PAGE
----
The original clocks and displays are an example of the many hours of craftsmanship that goes into making a continuation. Not only are they true to the original, but the way they are integrated - including the switches surrounding them - is an example of the attention to detail that Jaguar Classic engineers put into creating the perfect example.
The ignition lock of the C-Type Continuation also embodies this approach. The precisely recreated component recreates the start-up process of the original, using reliable, high-quality components to ensure operations work as they should every time. Even with the elaborate replica of the tachometer in front of the driver, including the way it turns counterclockwise, emphasis was placed on authenticity and originality.
For all C-Type Continuations, interior materials have been selected that respect the heritage of the original and refer to the effortless and effective way to combine old with new to ensure authenticity while offering owners high-quality and reliable workmanship. Hardura fairings were used for the cockpit, raised to a new level not found on the original C-Type, but kept in silver to remember the time.
The Rexine finish on the dashboard and side panels of the Continuation vehicles comes from the last available roll of this material and creates the most authentic feel possible by offering the same type of finish as it was 70 years ago.
The seats, which are available in eight different leather tones, are upholstered by Bridge of WeirTM and complemented by racing belts that are attached to a newly designed component behind the rear bulkhead to meet FIA regulations. The Bluemel steering wheel is true to the original and has no round lettering in the middle - this was omitted from the original racing cars in order to reduce glare and reflections. However, customers can add the iconic Jaguar logo if they wish.
All C-Type Continuations are FIA approved and can take part in historic racing championships, including the Jaguar Classic Challenge held at Le Mans, Spa-Francorchamps and Silverstone. In order to comply with the regulations, the C-Type Continuations are equipped with an FIA-approved harness restraint system and a rollover protection, which is effectively integrated into the rear bulkhead. This is also reassuring for those customers who only want to use the C-Type on the racetrack or on closed roads. Further equipment features required by the FIA are a fire extinguisher with engine and footwell extinguishers, which are controlled via additional toggle switches in the cockpit.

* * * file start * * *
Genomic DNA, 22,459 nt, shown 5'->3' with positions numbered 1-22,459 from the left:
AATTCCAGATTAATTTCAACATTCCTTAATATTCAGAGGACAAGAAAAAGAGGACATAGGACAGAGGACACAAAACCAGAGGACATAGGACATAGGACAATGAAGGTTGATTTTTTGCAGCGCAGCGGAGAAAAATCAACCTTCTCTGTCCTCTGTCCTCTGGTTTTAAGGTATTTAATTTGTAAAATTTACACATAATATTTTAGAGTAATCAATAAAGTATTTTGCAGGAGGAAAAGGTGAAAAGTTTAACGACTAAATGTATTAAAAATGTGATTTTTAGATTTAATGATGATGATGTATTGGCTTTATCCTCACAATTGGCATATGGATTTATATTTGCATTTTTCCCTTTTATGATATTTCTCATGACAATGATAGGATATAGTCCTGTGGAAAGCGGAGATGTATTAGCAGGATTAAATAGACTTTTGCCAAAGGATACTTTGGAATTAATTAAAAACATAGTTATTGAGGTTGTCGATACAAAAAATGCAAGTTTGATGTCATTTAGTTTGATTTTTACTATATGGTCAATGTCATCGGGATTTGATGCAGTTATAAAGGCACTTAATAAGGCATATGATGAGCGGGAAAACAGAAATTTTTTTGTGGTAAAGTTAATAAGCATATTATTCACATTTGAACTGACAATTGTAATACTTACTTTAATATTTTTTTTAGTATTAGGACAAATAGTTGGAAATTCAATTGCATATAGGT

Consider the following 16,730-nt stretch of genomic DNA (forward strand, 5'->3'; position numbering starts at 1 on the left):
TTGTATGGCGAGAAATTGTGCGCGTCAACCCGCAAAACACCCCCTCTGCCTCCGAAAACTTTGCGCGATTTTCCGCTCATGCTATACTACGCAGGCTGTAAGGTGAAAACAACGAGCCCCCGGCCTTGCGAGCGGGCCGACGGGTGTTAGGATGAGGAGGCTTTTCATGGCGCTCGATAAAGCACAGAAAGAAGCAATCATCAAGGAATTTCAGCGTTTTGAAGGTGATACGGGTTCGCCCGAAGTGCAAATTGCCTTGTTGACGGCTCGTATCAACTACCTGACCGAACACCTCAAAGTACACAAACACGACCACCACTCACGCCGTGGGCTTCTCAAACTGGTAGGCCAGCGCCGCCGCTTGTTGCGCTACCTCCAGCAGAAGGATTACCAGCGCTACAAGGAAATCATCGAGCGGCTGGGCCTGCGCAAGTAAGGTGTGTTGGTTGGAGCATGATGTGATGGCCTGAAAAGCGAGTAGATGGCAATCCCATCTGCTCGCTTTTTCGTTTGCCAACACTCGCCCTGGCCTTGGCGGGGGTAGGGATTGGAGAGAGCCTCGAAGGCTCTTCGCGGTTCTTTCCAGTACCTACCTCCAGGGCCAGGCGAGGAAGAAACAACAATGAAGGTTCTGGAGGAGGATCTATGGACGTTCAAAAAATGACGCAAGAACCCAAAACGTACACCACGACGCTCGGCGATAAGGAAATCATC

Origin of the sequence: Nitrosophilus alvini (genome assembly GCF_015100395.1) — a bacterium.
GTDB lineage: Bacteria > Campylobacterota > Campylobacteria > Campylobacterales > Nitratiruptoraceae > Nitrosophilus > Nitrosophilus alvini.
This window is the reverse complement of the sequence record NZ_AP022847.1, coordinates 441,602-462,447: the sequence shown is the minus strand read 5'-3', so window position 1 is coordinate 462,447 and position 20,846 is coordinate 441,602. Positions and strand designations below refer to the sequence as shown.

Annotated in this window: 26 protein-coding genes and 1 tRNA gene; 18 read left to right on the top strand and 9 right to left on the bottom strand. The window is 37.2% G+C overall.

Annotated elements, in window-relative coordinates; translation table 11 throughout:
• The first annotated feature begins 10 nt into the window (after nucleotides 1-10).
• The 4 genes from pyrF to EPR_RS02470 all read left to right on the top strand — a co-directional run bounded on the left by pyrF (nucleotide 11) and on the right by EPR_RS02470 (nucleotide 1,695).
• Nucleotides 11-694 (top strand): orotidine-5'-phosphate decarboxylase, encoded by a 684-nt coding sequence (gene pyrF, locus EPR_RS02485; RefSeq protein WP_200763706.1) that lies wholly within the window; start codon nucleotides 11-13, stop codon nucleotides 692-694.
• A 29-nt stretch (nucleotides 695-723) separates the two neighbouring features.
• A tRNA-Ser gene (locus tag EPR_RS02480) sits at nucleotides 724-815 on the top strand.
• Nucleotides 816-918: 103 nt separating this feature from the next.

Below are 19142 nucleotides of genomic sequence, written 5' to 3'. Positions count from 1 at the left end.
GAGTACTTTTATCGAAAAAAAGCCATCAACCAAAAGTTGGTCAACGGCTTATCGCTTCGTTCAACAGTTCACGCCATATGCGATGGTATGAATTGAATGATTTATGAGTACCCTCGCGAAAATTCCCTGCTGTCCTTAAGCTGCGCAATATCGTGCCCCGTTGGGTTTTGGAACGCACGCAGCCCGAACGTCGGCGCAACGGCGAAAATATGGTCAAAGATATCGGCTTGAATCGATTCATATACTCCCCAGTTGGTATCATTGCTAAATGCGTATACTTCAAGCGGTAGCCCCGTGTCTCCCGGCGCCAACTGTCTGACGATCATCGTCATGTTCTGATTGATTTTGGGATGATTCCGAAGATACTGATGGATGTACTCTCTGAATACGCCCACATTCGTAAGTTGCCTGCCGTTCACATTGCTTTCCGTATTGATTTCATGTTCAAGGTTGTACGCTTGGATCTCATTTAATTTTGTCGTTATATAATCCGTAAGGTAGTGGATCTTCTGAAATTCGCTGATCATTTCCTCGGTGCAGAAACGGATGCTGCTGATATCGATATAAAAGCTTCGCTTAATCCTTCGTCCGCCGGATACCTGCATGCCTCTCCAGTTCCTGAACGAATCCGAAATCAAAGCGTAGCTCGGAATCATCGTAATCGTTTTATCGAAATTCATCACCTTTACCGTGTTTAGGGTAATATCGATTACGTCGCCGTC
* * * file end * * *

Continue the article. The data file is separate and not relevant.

Owners can choose from 12 authentic original colors, including Suede Green, Cream, Pastel Blue and British Racing Green, and have the option of upgrading the exterior according to their own ideas with door attachments in white or Old English White. Careful painting with modern water-based paints takes a week, and Jaguar emblems are also possible.
Jaguar C-Type Continuation: Technical Specifications
Powertrain and chassis
- Handcrafted 3,4 liter DOHC inline six cylinder engine
- Generates 220 hp at 5.800 rpm
- Triple carburetor Weber 40DCO3
- Four-speed manual transmission
- Plessey pump on the gearbox
- Hand rolled 16 gauge aluminum
- 12 authentic original first paint jobs
- for exterior painting
- Optional door heels
- Optional Jaguar lettering
- 16 inch wire rims with 60 spokes
- Eight different leather seat colors
- Original Lucas rear-view mirror with three-quarter windshield and Brooklands Aeroscreen
- Smiths clocks and indicators
- 15 inch Bluemel steering wheel
- Optional belt tensioner system
- FIA approved fire extinguishing system
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With three Weber carburettors: the new Jaguar C-Type Continuation!
Photo credit: Jaguar